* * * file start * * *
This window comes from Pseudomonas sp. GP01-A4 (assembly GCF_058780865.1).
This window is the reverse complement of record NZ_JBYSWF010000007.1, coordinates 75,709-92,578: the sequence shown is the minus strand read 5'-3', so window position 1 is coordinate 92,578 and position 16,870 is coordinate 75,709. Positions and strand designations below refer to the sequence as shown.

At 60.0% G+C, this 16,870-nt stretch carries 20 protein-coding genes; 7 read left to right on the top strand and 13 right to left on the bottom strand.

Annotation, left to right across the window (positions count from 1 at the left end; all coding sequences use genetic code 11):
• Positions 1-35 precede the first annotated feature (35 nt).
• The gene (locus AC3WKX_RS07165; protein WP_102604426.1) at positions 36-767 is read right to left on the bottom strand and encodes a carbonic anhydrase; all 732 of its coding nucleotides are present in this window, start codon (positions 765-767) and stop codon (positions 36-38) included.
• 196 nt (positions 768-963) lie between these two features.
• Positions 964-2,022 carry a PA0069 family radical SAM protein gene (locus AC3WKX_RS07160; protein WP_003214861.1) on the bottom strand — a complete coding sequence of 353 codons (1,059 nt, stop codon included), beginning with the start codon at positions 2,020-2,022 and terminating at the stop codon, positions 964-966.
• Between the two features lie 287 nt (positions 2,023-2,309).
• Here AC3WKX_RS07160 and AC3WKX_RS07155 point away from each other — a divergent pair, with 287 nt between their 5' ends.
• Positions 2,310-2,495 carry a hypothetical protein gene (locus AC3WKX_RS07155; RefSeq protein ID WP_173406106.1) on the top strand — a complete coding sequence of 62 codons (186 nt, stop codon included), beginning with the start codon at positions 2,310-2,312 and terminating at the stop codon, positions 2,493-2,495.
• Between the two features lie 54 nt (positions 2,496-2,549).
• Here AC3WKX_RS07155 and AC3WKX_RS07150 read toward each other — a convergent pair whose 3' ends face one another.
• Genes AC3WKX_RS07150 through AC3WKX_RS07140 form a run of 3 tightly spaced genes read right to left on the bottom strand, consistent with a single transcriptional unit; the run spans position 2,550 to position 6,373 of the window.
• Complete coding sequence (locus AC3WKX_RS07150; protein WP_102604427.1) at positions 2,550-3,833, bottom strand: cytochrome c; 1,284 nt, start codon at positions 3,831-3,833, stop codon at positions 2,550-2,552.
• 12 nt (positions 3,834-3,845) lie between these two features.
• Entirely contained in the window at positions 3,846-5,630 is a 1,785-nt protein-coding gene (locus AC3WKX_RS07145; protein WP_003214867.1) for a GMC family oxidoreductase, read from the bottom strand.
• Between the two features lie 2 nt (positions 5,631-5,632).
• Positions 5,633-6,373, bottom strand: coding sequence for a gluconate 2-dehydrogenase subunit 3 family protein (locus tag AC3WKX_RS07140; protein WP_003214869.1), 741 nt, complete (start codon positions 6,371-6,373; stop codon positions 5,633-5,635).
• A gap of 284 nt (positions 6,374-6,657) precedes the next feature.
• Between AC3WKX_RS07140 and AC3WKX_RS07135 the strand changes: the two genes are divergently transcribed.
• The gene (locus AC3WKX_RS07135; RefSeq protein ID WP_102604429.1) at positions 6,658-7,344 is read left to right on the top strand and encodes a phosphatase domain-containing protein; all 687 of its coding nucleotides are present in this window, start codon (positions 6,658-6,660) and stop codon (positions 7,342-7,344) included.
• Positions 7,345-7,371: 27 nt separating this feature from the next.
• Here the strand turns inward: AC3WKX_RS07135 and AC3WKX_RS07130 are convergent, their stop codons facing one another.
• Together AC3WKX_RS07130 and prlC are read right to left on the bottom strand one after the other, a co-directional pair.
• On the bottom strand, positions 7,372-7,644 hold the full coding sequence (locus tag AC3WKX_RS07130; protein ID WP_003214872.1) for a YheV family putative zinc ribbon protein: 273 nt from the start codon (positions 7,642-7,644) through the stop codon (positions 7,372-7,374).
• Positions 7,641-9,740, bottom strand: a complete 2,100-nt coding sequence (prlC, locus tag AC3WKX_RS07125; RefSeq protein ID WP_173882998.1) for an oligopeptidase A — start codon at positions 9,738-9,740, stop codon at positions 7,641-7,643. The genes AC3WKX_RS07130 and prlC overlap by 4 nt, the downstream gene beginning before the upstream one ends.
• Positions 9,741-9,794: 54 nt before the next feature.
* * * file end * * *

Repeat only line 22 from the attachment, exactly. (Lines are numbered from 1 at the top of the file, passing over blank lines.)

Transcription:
• The gene (locus AC3WKX_RS07135; RefSeq protein ID WP_102604429.1) at positions 6,658-7,344 is read left to right on the top strand and encodes a phosphatase domain-containing protein; all 687 of its coding nucleotides are present in this window, start codon (positions 6,658-6,660) and stop codon (positions 7,342-7,344) included.